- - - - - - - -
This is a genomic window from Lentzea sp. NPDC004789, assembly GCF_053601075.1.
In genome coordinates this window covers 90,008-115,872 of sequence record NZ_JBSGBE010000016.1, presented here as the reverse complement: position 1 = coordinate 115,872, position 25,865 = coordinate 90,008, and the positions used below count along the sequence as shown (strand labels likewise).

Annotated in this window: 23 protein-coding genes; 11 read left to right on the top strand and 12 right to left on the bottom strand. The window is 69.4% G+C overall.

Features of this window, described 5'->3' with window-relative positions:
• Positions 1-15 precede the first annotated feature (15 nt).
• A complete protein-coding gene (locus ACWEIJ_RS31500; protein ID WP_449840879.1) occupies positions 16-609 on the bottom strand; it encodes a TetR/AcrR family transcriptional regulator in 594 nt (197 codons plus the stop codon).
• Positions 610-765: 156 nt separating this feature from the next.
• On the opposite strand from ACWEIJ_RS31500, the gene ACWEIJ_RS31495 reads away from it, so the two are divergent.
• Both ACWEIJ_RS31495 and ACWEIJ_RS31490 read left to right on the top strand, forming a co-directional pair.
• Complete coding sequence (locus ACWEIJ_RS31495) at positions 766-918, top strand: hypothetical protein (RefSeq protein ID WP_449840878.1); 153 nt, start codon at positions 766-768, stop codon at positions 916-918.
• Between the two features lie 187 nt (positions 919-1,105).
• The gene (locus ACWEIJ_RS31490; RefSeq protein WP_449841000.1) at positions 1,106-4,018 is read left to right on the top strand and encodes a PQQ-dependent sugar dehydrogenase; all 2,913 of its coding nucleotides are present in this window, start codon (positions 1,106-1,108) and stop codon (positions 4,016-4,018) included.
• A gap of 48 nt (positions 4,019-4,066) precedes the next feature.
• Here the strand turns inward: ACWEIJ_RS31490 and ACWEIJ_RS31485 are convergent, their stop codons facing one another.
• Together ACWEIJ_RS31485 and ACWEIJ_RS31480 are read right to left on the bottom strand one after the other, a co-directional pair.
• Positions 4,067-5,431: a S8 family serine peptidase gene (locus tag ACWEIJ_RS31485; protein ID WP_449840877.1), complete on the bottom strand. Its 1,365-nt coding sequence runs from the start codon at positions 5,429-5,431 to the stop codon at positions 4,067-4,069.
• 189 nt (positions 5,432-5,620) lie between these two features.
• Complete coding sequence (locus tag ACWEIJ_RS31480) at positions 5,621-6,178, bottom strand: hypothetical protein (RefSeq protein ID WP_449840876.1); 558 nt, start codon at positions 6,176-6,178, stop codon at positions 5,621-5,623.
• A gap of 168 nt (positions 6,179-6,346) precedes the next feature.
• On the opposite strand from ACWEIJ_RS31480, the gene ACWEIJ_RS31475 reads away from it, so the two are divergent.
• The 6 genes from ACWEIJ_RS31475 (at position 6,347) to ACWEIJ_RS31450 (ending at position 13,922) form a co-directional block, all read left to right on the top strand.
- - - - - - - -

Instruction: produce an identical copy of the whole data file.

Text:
This is a genomic window from Lentzea sp. NPDC004789, assembly GCF_053601075.1.
In genome coordinates this window covers 90,008-115,872 of sequence record NZ_JBSGBE010000016.1, presented here as the reverse complement: position 1 = coordinate 115,872, position 25,865 = coordinate 90,008, and the positions used below count along the sequence as shown (strand labels likewise).

Annotated in this window: 23 protein-coding genes; 11 read left to right on the top strand and 12 right to left on the bottom strand. The window is 69.4% G+C overall.

Features of this window, described 5'->3' with window-relative positions:
• Positions 1-15 precede the first annotated feature (15 nt).
• A complete protein-coding gene (locus ACWEIJ_RS31500; protein ID WP_449840879.1) occupies positions 16-609 on the bottom strand; it encodes a TetR/AcrR family transcriptional regulator in 594 nt (197 codons plus the stop codon).
• Positions 610-765: 156 nt separating this feature from the next.
• On the opposite strand from ACWEIJ_RS31500, the gene ACWEIJ_RS31495 reads away from it, so the two are divergent.
• Both ACWEIJ_RS31495 and ACWEIJ_RS31490 read left to right on the top strand, forming a co-directional pair.
• Complete coding sequence (locus ACWEIJ_RS31495) at positions 766-918, top strand: hypothetical protein (RefSeq protein ID WP_449840878.1); 153 nt, start codon at positions 766-768, stop codon at positions 916-918.
• Between the two features lie 187 nt (positions 919-1,105).
• The gene (locus ACWEIJ_RS31490; RefSeq protein WP_449841000.1) at positions 1,106-4,018 is read left to right on the top strand and encodes a PQQ-dependent sugar dehydrogenase; all 2,913 of its coding nucleotides are present in this window, start codon (positions 1,106-1,108) and stop codon (positions 4,016-4,018) included.
• A gap of 48 nt (positions 4,019-4,066) precedes the next feature.
• Here the strand turns inward: ACWEIJ_RS31490 and ACWEIJ_RS31485 are convergent, their stop codons facing one another.
• Together ACWEIJ_RS31485 and ACWEIJ_RS31480 are read right to left on the bottom strand one after the other, a co-directional pair.
• Positions 4,067-5,431: a S8 family serine peptidase gene (locus tag ACWEIJ_RS31485; protein ID WP_449840877.1), complete on the bottom strand. Its 1,365-nt coding sequence runs from the start codon at positions 5,429-5,431 to the stop codon at positions 4,067-4,069.
• 189 nt (positions 5,432-5,620) lie between these two features.
• Complete coding sequence (locus tag ACWEIJ_RS31480) at positions 5,621-6,178, bottom strand: hypothetical protein (RefSeq protein ID WP_449840876.1); 558 nt, start codon at positions 6,176-6,178, stop codon at positions 5,621-5,623.
• A gap of 168 nt (positions 6,179-6,346) precedes the next feature.
• On the opposite strand from ACWEIJ_RS31480, the gene ACWEIJ_RS31475 reads away from it, so the two are divergent.
• The 6 genes from ACWEIJ_RS31475 (at position 6,347) to ACWEIJ_RS31450 (ending at position 13,922) form a co-directional block, all read left to right on the top strand.